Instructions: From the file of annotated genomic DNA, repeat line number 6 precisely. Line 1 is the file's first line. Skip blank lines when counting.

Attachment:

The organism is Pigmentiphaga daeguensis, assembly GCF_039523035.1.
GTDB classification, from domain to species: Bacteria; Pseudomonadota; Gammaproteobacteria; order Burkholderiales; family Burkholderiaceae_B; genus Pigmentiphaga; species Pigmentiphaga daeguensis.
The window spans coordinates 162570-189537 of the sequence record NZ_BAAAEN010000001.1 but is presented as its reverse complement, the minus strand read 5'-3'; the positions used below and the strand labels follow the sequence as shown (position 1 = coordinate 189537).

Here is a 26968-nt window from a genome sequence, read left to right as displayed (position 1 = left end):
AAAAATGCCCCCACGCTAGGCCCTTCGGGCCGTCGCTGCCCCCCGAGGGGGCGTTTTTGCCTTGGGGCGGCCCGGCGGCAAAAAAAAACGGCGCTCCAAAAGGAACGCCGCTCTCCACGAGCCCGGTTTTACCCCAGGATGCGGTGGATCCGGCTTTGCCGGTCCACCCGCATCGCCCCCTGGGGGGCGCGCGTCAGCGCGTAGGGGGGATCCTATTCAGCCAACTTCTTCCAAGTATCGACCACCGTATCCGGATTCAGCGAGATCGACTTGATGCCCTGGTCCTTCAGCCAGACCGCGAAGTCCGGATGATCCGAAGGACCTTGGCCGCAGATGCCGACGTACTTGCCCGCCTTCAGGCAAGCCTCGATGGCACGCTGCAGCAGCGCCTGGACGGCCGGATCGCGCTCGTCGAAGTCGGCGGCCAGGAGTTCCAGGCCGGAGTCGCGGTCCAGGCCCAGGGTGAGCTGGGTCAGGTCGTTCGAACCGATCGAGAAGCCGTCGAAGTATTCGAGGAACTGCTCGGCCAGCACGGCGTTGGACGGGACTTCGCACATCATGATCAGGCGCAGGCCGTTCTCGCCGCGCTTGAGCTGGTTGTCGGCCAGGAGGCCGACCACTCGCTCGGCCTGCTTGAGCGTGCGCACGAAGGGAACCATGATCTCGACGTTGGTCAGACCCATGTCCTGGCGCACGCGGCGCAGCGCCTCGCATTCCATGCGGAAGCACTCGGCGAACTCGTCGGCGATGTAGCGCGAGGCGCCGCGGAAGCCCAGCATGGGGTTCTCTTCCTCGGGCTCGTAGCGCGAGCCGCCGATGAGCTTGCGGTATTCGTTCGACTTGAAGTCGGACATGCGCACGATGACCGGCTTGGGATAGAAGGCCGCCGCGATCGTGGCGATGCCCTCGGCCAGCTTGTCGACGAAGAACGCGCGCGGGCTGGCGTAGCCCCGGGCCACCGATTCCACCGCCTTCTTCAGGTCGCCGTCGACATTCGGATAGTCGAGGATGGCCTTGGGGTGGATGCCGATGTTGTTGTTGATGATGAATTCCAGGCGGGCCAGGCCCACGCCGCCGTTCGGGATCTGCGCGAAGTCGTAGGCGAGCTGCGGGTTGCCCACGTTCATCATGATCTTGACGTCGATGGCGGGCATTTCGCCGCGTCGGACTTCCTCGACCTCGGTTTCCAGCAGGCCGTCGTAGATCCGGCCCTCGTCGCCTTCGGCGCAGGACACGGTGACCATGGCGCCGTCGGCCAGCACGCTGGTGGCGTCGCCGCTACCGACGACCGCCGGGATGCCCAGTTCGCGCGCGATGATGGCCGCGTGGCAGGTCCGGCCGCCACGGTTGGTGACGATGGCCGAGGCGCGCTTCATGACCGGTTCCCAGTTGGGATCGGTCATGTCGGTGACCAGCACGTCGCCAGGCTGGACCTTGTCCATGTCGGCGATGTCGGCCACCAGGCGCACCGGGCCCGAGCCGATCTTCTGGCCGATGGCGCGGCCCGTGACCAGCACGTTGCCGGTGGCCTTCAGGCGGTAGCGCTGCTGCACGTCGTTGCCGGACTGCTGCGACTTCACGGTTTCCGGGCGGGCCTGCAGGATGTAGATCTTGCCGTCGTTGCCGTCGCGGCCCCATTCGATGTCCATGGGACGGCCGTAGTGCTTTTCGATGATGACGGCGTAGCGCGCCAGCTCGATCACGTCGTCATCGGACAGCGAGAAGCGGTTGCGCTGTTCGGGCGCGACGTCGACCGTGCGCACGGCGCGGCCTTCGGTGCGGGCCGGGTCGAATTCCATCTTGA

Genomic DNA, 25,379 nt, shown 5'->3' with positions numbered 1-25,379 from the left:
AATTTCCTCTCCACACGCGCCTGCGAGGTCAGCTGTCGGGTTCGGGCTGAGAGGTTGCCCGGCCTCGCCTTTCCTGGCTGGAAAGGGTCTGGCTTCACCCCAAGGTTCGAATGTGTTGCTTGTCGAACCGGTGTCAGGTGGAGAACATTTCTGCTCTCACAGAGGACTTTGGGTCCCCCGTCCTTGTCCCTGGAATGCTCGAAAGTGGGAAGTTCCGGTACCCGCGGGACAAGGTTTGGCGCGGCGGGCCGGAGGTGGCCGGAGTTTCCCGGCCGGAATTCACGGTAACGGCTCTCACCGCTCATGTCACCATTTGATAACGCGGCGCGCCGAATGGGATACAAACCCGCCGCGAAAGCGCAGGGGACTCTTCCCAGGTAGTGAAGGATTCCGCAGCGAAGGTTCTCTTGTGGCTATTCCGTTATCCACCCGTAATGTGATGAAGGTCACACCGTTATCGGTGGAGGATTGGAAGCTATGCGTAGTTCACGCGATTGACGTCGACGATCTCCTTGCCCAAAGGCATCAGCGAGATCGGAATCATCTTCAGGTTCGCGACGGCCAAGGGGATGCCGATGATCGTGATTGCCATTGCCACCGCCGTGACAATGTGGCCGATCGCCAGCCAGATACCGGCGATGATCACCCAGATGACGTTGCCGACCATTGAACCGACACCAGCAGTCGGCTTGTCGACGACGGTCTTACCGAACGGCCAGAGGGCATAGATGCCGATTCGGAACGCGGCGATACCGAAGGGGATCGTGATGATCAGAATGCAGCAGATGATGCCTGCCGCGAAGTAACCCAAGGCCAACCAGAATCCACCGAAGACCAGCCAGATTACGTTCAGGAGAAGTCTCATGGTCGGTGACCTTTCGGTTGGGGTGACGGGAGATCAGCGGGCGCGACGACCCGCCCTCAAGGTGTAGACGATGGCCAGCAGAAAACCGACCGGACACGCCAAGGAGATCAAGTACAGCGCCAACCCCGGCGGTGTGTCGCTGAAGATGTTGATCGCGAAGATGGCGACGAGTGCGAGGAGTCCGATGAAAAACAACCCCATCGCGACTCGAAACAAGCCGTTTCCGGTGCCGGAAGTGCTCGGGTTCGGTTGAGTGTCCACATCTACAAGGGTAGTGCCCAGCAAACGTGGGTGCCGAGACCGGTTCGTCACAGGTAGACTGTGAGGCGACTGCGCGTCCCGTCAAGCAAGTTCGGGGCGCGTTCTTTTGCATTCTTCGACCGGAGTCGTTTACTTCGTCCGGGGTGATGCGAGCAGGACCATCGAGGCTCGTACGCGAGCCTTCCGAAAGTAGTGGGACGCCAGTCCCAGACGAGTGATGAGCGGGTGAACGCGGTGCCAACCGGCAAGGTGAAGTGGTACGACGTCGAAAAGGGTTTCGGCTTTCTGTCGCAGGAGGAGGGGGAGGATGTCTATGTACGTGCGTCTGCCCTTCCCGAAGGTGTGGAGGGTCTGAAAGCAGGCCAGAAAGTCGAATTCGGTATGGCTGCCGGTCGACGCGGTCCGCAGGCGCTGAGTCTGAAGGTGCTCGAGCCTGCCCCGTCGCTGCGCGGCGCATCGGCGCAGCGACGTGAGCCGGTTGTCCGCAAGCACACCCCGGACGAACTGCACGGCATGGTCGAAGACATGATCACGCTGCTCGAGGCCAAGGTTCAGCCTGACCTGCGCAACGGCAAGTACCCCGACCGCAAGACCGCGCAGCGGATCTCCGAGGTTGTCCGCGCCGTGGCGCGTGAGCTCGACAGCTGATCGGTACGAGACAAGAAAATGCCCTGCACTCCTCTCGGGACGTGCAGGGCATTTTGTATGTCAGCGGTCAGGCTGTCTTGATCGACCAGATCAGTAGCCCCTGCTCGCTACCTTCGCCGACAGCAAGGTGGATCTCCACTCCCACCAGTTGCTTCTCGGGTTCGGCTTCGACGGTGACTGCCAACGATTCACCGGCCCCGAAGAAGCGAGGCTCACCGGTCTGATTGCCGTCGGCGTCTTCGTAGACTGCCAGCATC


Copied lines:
Genomic DNA, 25,379 nt, shown 5'->3' with positions numbered 1-25,379 from the left: